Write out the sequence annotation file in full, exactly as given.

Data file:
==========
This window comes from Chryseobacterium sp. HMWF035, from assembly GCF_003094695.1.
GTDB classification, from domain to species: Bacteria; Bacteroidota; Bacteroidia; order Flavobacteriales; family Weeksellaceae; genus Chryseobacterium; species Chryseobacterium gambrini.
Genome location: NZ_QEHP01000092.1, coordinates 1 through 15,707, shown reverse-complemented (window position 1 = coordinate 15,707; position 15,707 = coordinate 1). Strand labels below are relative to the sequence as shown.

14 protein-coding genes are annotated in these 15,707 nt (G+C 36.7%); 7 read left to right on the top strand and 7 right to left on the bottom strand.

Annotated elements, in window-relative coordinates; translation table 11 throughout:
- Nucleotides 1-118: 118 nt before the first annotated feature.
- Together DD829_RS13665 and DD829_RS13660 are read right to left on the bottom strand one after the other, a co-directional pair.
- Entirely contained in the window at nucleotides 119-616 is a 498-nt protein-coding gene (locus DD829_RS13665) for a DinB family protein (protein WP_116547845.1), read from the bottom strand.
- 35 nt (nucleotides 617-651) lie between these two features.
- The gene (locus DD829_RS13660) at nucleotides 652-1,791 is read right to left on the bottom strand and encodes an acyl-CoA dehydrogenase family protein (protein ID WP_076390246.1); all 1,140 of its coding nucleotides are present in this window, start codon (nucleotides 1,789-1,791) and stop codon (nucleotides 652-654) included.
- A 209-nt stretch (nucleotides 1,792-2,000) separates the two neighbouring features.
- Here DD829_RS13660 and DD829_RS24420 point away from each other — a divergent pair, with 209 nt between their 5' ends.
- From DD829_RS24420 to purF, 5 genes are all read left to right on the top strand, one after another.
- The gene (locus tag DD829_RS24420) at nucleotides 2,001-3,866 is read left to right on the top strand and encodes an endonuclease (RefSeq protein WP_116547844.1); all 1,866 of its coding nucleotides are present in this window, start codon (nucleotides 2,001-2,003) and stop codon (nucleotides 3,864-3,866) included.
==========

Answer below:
This window comes from Chryseobacterium sp. HMWF035, from assembly GCF_003094695.1.
GTDB classification, from domain to species: Bacteria; Bacteroidota; Bacteroidia; order Flavobacteriales; family Weeksellaceae; genus Chryseobacterium; species Chryseobacterium gambrini.
Genome location: NZ_QEHP01000092.1, coordinates 1 through 15,707, shown reverse-complemented (window position 1 = coordinate 15,707; position 15,707 = coordinate 1). Strand labels below are relative to the sequence as shown.

14 protein-coding genes are annotated in these 15,707 nt (G+C 36.7%); 7 read left to right on the top strand and 7 right to left on the bottom strand.

Annotated elements, in window-relative coordinates; translation table 11 throughout:
- Nucleotides 1-118: 118 nt before the first annotated feature.
- Together DD829_RS13665 and DD829_RS13660 are read right to left on the bottom strand one after the other, a co-directional pair.
- Entirely contained in the window at nucleotides 119-616 is a 498-nt protein-coding gene (locus DD829_RS13665) for a DinB family protein (protein WP_116547845.1), read from the bottom strand.
- 35 nt (nucleotides 617-651) lie between these two features.
- The gene (locus DD829_RS13660) at nucleotides 652-1,791 is read right to left on the bottom strand and encodes an acyl-CoA dehydrogenase family protein (protein ID WP_076390246.1); all 1,140 of its coding nucleotides are present in this window, start codon (nucleotides 1,789-1,791) and stop codon (nucleotides 652-654) included.
- A 209-nt stretch (nucleotides 1,792-2,000) separates the two neighbouring features.
- Here DD829_RS13660 and DD829_RS24420 point away from each other — a divergent pair, with 209 nt between their 5' ends.
- From DD829_RS24420 to purF, 5 genes are all read left to right on the top strand, one after another.
- The gene (locus tag DD829_RS24420) at nucleotides 2,001-3,866 is read left to right on the top strand and encodes an endonuclease (RefSeq protein WP_116547844.1); all 1,866 of its coding nucleotides are present in this window, start codon (nucleotides 2,001-2,003) and stop codon (nucleotides 3,864-3,866) included.